During the session, Elysha, Sam and I left the others in the Tascam studio and set up the D-Command console to clean up the vocal takes we had from our previous meeting. We top and tailed all the clips, sorted out any clip gain issues, and perfectly lined up all the clips to fit the frames of the film. This was fiddly and intricate work, but important and good to know it is done. We also did some effects editing to create some high pitched phone gargle necessary for one of the scenes. It was great to get some more time on the D-Command. It's a brand new toy for us, so getting our head around it took some time, but Tristan was there to point us in the right direction. 

I think the phrase sound is bigger than music is never truer than it is in relation to film. It is amazing how little the general public knows about the work that goes into creating sounds for film, but you can guarantee everyone would notice the minute it was taken away. The aid of sound to the story is undeniable. The information relayed through sound is so important, sometimes even more than the images themselves. Think about what you can know from hearing different types of footsteps (heavy, slow, loud), or even wind and waves. We, as people, can make very accurate assumptions about the immediate future from what we hear, and any storyteller in any discipline would be a fool not to exploit it fully.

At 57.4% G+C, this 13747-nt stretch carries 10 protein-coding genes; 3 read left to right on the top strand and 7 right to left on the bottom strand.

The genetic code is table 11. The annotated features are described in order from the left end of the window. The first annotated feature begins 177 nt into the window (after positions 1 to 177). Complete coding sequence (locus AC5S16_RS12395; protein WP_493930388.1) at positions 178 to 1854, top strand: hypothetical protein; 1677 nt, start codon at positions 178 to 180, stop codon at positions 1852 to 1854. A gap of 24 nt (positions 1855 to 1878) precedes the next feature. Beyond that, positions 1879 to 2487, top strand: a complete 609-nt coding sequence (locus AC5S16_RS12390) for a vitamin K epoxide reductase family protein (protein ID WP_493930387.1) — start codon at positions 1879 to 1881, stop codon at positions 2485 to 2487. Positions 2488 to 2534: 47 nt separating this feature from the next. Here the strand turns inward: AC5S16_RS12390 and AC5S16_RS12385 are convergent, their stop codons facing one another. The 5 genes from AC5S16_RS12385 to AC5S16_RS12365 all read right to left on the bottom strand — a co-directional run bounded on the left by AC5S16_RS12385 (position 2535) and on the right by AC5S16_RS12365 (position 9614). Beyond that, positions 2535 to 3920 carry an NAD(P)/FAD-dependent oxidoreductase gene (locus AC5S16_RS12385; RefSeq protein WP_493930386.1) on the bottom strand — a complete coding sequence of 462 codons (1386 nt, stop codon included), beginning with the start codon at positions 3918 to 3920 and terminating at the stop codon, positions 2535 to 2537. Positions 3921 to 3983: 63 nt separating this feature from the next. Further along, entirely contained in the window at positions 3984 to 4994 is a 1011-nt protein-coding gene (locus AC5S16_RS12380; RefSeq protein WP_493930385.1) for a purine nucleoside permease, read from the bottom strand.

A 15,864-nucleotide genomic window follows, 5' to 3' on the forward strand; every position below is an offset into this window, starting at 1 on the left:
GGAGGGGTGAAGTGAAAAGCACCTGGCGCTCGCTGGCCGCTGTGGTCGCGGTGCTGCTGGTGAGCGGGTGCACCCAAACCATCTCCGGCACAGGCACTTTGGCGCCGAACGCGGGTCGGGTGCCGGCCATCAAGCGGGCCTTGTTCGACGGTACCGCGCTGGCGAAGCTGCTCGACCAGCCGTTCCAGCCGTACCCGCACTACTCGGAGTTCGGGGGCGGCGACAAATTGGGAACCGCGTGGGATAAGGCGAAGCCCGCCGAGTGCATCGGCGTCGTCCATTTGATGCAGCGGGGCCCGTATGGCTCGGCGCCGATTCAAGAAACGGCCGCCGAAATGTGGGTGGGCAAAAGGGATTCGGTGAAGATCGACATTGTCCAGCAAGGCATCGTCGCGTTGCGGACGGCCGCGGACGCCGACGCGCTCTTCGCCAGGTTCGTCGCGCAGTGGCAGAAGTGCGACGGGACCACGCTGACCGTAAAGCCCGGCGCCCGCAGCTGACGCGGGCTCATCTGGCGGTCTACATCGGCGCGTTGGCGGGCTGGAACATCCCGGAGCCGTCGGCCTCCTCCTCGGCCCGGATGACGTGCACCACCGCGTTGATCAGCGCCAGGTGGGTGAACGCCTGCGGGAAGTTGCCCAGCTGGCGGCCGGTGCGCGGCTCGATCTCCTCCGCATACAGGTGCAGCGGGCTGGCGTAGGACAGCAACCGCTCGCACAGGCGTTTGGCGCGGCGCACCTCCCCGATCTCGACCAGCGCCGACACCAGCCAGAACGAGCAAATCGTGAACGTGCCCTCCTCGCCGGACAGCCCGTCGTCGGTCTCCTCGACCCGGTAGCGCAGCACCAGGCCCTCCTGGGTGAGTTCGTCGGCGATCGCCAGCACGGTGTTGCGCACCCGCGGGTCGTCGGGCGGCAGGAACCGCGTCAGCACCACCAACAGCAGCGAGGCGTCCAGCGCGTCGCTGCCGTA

How do you feel about all of the different projects that you have to manage between now and the end of the trimester?

In a word, overwhelmed. But excited too. There's not a single project that I'm not looking forward to sinking my teeth into, and although it is a lot of work and will take a lot of my time and effort, I know that at the end I'll be a better practitioner for it. So sure, it's a big workload, and is definitely intensive, but I'm certainly not complaining.